Arts & Culture

Cymbals and a Triangle: a Harmonious Addition to Coptic Hymns

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Cymbals and a Triangle: a Harmonious Addition to Coptic Hymns

A deacon playing the cymbals
Photo credit: Masr 360

Passing by a Coptic church in the narrow alleys of Shubra in Cairo, one can clearly hear the alhan (Coptic hymns) sung in a harmonious, melismatic melody, on the loud and chiming tunes of two distinctive musical instruments: the cymbals and the triangle.

It is unknown when the use of the cymbals (daff) and the triangle (trianto) was introduced into the Coptic church, especially since their use was previously frowned upon by many early church fathers.According to Father Shenouda Maher Ishak, “The prohibition of the use of musical instruments in the Coptic church dates back to the early centuries, when the church in the East and the church in the West, wanted to sever all connection with idolatry. The church prohibited the use of musical instruments as it was deeply associated with pagan practice.”

The cymbals and the triangle
Photo credit: St Takla

Meanwhile, the Old Testament in the Bible mentions the use of the cymbals, the triangle, as well as other musical instruments. “Praise him with the clash of cymbals, praise him with resounding cymbals.” (Psalm 150:5) and “As they arrived, David was returning from a campaign against the Philistines. Women from all of Israel’s cities came to meet King Saul. They sang and danced, accompanied by tambourines, joyful music, and triangles.” (1 Samuel 18:6).

Several sources suggest that the use of the cymbals and triangle in churches began in the Middle Ages. Musical instruments were believed to have been introduced in a limited form so as to avoid inducing pagan worship. Accordingly, the cymbals and the triangle were only used to set the rhythm for hymns and praises.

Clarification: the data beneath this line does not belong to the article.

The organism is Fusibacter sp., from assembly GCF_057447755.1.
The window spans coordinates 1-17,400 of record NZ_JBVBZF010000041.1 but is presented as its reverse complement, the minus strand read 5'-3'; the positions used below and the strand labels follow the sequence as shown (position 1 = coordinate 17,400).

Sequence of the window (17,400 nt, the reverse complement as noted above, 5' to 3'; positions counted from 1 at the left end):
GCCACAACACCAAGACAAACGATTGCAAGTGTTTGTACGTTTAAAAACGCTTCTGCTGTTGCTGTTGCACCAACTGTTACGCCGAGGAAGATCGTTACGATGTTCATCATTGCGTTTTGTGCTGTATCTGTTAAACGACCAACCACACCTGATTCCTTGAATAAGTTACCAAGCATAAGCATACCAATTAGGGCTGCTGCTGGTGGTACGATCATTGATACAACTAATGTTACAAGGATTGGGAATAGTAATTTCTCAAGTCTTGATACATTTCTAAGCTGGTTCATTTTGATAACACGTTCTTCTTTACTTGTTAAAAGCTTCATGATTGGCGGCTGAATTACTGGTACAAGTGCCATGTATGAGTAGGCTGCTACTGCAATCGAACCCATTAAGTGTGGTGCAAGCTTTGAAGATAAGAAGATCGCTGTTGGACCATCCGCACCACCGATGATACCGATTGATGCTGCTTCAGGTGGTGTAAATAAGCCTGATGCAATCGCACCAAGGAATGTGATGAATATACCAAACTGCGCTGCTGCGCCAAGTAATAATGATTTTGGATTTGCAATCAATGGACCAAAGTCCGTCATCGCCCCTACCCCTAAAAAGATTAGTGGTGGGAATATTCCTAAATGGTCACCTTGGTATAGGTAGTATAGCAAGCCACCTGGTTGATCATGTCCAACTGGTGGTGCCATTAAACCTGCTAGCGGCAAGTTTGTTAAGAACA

Today, they are still used for the same purpose.

The Coptic Orthodox church resorts to these two instruments to unify singing and maintain the rhythm of the tunes. Played by one of the deacons in the church or the cantor, the use of these instruments often signal the participation of the congregation in singing during the holy mass.

For nearly twenty centuries, Coptic hymns and traditions were passed down verbally from one generation onto the next. The Coptic church has six musical types: Annual (throughout the year), Kiahky (the month before Christmas), Fasting (during lent and Jonah’s fast), Sha’aniny (on Palm Sunday), Hazayny (meaning sorrowful, during the Holy Week and funerals), and Farayhy (meaning joyful, on feasts). The only time these instruments are not used in the church is during the Holy Week, the most important week in the Coptic church, as it is deemed a time of extreme sorrow.

When children are ordained as deacons, one of the first teachings offered to them is how to play the cymbals and the triangle.


Between transitions, intonation, and changes in speed and rhythm, Coptic hymns are characterized by a distinctive style, and are a key element in songs and praises in the Coptic Orthodox church.

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A journalism graduate from the American University in Dubai who is curious, spontaneous, and often rebellious, Marina is a passionate Cairo-based journalist who aspires to become one of the most influential women in the Middle East. She likes to follow her heart and express that through words; her favorite form of expression.

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